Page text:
Training started with a word of prayer from a group member followed by introductions with names, position in the group, and expectations for the training. Instructor Lucas used various methodologies to ensure each person's understanding. She used group discussions, demonstrations, drama/role plays, brainstorming sessions, and question and answer summaries.

Instructor Lucas brought an easel and poster paper to record things as they were discussed.

The group worked together to learn more about:

- health problems they face

- differences between good and bad hygiene

- how germs spread and how to build barriers

- planning for change

- handwashing

- soapmaking

Mixing soap

The participants' favorite activities were on problem analysis and handwashing. The members met together in a group and discussed illustrations of daily habits, discussing what was being done and how it might impact health.

Different people had different opinions on the illustrated activities, but by the end of the discussion, they were of common agreement. There was laughter during this activity, but most importantly, the women have agreed about best practices for carrying out their daily chores.

The handwashing demonstration began by constructing a tippy tap with local materials like a jerrycan and sticks. Once they learned this simple process, all the members resolved to construct a similar tippy tap in their own homesteads. One woman climbed a very tall tree to cut the forked sticks used to hold up the jerrycan.

The other women were very happy to see her climb a very tall tree to cut these sticks down. This activity will always be remembered by the women because climbing tall trees is an act associated with men. The climber shared her experience as she was climbing the tree to the rest, and they all shared laughter and excitement.

"The training was very good that’s why I attended all the sessions. I have learned a new method of water treatment and from today, I will no longer drink untreated water. I have also learned how to construct a tippy tap and learned the importance of having one. I also learned about diseases and how I can prevent them," shared Mrs. Lenah Syupata.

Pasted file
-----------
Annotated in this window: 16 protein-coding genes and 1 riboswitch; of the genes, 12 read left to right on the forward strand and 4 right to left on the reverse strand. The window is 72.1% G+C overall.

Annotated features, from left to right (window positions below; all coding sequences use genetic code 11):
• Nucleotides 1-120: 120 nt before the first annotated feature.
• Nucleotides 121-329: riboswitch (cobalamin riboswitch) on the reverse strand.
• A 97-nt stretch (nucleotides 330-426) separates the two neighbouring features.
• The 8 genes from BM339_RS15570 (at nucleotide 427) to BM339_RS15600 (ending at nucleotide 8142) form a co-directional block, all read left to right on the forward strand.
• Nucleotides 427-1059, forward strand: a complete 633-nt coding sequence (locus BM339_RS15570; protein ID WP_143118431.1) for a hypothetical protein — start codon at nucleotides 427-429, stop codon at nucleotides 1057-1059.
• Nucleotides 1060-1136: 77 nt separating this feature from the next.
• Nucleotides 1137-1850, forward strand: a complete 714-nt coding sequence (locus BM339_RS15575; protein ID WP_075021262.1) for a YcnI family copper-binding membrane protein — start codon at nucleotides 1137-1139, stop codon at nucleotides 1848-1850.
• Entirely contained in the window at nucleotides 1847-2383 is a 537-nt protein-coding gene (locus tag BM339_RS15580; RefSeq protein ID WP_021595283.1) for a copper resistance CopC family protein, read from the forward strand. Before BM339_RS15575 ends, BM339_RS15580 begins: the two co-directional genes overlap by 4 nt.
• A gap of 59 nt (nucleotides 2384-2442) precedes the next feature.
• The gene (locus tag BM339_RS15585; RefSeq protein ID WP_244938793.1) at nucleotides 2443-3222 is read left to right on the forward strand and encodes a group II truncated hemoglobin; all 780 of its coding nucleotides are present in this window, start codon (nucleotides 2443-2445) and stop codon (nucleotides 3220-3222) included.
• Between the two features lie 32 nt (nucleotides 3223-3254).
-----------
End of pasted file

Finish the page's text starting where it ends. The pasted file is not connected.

Mrs. Lenah Syupata

"I have also been trained on soapmaking today. I will use the soap to wash utensils, latrines, and my house."

Sand Dam

Katalwa Twooka Oyu Self-Help Group has only female members, who are all working hard to alleviate the water crisis in their location. These women were not accustomed to the difficult tasks like lifting large stones. This led to construction moving at a slower pace than most other projects as they did their best to support our sand dam artisan.

Siting and technical designs were drawn and presented to the Water Resources Management Authority and a survey sent to the National Environment Management Authority for approval before construction started. Once approved, we established firm bedrock at the base of the sand dam wall. In the absence of good bedrock, excavation is done up to a depth at which the technical team is satisfied that the ground is firm enough to stop seepage.

The trench that was dug down to bedrock

Then mortar (a mixture of sand, cement, and water) is mixed and heaped into the foundation. Rocks are heaped into the mortar once there is enough to hold. Barbed wire and twisted bar are used to reinforce the mixture. Once the foundation is complete, a skeleton of timber is built to hold the sludge and rocks up above ground level. The process is then repeated until a sufficient height, width and length are built up. The vertical timber beams are dismantled and the dam is left to cure.

As soon as it rains, the dam will begin to build up sand and store water. With this water, the surrounding landscape will become lush and fertile.

However, it could take up to three years of rain (Because sometimes it only rains once a year!) for this sand dam to reach maximum capacity. It is 50.7 meters long and 4.6 meters high and took 550 bags of cement to build.

Sand dam construction was undertaken simultaneously with the construction of a hand-dug well which gives community members a safe method of drawing water. As the sand dam matures and stores more sand, a huge supply of water will be available for drinking from the adjacent hand-dug well.

To see that hand-dug well, click here.

June, 2018: Ilandi Community Sand Dam Project Underway

A severe clean water shortage in Ilandi Community drains people’s time, energy, and health. Thanks to your generosity, we’re working to install a clean water point and much more.

Get to know this area through the introduction and pictures we’ve posted, and read about this water, sanitation and hygiene project. We look forward to reaching out with more good news!

Project Photos

Project Type

Sand dams are huge, impressive structures built into the riverbeds of seasonal rivers (rivers that disappear every year during dry seasons). Instead of holding back a reservoir of water like a traditional dam would, sand dams accumulate a reservoir of silt and sand. Once the rain comes, the sand will capture 1-3% of the river’s flow, allowing most of the water to pass over. Then, we construct shallow wells on the riverbank to provide water even when the river has dried up, thanks to new groundwater reserves. Learn more here!